WGS Testimonial: Morgan Owens

Morgan Owens, Class of 2017

Majors in Political Science and Women's and Gender Studies

Minor in LGBTQ Studies

 

What inspired you to take a Women’s and Gender Studies class?

My first WGS class was Introduction to LGBTQ Studies, and I was inspired to take it because I was curious what an "LGBTQ Studies" minor could possibly be about. I myself am queer, and figured it could be a good way to learn a bit about the larger LGBTQ community.

 

What has been one of the most significant take-aways you've gained from your experience with Women’s and Gender Studies?

The best thing my WGS courses have given me would be the tools to think about my own identity and who I really want to be relative to the rest of my peers and the world at-large. Examining my own gender and sexuality are things that many people never have to do, and that's a shame. You end up learning a lot about what is important to you and to stop taking things people tell you about yourself for granted.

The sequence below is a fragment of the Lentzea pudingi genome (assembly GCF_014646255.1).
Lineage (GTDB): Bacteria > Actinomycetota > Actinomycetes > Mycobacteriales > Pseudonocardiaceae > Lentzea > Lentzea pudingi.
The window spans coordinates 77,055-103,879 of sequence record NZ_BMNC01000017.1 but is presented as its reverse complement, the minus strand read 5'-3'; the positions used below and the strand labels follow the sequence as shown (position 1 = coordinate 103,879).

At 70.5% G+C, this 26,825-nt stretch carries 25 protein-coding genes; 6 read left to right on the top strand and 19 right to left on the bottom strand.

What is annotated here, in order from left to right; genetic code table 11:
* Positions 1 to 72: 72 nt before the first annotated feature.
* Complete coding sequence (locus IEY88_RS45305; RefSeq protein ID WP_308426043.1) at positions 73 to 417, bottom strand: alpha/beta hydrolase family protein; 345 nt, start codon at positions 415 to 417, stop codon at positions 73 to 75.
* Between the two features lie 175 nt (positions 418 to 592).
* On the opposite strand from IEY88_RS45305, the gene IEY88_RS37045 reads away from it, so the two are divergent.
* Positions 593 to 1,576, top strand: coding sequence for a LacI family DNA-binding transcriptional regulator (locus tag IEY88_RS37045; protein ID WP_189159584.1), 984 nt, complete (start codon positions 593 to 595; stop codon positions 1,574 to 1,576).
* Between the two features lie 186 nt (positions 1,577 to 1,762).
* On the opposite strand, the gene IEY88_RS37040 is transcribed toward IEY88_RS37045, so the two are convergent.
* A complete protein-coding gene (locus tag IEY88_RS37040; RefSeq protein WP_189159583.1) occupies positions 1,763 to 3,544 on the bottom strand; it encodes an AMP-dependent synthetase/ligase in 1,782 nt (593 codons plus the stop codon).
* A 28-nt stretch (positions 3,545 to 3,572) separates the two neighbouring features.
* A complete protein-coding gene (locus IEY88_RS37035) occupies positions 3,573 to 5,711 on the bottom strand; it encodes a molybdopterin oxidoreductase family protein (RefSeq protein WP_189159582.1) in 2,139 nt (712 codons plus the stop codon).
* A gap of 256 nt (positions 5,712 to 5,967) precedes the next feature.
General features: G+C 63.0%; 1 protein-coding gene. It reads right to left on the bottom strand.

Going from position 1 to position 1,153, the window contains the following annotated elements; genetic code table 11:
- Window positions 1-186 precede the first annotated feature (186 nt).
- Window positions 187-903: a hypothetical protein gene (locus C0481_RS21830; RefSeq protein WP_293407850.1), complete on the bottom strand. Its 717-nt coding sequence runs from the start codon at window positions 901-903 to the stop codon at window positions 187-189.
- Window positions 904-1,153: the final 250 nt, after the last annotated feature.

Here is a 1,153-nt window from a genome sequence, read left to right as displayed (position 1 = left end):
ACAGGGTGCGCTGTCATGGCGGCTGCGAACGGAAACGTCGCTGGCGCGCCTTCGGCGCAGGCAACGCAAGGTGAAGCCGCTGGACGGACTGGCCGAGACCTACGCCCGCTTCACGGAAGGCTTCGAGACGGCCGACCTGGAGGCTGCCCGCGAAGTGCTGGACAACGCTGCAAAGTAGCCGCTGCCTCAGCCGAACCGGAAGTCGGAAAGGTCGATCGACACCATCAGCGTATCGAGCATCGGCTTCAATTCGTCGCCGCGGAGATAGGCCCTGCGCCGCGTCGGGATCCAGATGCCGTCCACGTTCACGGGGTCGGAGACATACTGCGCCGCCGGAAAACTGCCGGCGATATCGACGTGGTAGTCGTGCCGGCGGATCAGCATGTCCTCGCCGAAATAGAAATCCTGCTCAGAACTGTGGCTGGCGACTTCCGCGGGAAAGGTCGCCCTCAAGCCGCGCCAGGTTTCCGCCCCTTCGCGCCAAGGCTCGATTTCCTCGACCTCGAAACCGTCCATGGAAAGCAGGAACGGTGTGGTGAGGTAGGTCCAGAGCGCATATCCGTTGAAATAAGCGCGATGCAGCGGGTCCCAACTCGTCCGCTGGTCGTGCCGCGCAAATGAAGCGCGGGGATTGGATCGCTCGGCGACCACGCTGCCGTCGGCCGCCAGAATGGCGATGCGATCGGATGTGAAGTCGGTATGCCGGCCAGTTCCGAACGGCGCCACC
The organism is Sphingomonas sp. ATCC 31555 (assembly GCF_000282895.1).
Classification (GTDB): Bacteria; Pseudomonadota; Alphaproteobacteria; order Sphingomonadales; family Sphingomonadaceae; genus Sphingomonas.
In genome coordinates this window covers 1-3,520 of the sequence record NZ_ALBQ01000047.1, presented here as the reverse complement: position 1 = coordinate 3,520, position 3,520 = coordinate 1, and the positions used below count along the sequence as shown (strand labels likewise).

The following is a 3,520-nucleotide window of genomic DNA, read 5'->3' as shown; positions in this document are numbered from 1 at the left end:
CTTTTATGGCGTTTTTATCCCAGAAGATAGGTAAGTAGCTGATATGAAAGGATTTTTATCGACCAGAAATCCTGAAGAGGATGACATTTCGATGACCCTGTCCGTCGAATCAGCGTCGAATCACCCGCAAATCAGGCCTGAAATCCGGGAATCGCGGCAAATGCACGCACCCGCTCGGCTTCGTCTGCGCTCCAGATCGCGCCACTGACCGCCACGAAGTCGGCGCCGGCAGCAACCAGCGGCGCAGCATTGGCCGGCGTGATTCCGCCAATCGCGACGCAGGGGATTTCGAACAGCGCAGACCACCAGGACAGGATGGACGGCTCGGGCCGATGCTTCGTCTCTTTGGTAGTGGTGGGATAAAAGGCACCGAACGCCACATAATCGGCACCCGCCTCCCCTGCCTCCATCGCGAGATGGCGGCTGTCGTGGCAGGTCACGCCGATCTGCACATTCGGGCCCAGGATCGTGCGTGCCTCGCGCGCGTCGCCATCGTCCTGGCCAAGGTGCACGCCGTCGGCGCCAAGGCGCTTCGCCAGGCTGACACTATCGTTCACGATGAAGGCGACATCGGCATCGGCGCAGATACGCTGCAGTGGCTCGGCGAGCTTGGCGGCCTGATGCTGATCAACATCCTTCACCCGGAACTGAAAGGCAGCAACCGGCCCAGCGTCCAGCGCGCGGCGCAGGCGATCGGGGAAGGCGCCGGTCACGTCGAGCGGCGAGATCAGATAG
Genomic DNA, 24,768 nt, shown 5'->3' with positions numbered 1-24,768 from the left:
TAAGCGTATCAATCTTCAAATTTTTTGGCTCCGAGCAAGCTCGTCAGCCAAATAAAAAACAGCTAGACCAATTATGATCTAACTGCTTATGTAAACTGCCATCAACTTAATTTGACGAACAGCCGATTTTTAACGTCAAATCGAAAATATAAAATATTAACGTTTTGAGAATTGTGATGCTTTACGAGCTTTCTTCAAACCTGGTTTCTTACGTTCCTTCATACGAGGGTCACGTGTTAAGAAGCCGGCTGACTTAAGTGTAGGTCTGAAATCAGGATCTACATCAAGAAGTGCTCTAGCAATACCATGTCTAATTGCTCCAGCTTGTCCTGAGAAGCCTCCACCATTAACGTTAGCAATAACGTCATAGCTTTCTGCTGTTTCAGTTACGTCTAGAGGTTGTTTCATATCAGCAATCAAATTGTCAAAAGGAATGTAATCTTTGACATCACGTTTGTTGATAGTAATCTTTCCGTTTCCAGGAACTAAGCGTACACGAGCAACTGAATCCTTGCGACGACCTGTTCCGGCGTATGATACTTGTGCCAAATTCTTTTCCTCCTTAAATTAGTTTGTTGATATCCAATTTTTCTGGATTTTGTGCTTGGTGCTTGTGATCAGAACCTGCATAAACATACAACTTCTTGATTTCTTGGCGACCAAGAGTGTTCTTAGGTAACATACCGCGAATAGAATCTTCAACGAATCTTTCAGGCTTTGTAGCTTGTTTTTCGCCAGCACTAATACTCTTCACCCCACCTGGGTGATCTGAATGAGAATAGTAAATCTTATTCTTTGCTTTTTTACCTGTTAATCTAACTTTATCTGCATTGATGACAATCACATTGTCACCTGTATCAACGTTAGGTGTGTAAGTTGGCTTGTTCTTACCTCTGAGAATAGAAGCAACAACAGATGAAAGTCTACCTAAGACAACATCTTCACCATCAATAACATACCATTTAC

What particular course or professor, if any, has particularly inspired or positively impacted you?

My favorite WGS course was Queer Studies, which took the information I learned in Introduction to LGBTQ Studies and applied queer theory to it. It turned my entire world on its head, and showed me how to find empowerment in situations where I felt ignored or dismissed.

 

How has Women’s and Gender Studies fit with any other courses of study you may be pursuing?

I have a Political Science major in addition to WGS, and there have been lots of opportunities for the two to intersect. Political understandings of what populations of people are most able to advocate for themselves and use the government to their advantage, for example, rely heavily on being able to understand how gender and sexuality impact people's lives. The entire realm of LGBTQ advocacy also involves essentially taking WGS ideas and educating people about them in order to bring about political change.

 

How do you see Women’s and Gender Studies fitting into your post-college experiences?

I hope to go to graduate school for International Relations or Public Administration, and the writing skills I have developed in my WGS courses will be invaluable for that. More directly, I have seen how issues of gender and sexuality cannot be ignored in almost any field, and so whether I am doing political science research, working for the State Department, or anything else, I will be sure to incorporate the language and outlook of my WGS courses to add to my ability to create meaningful knowledge.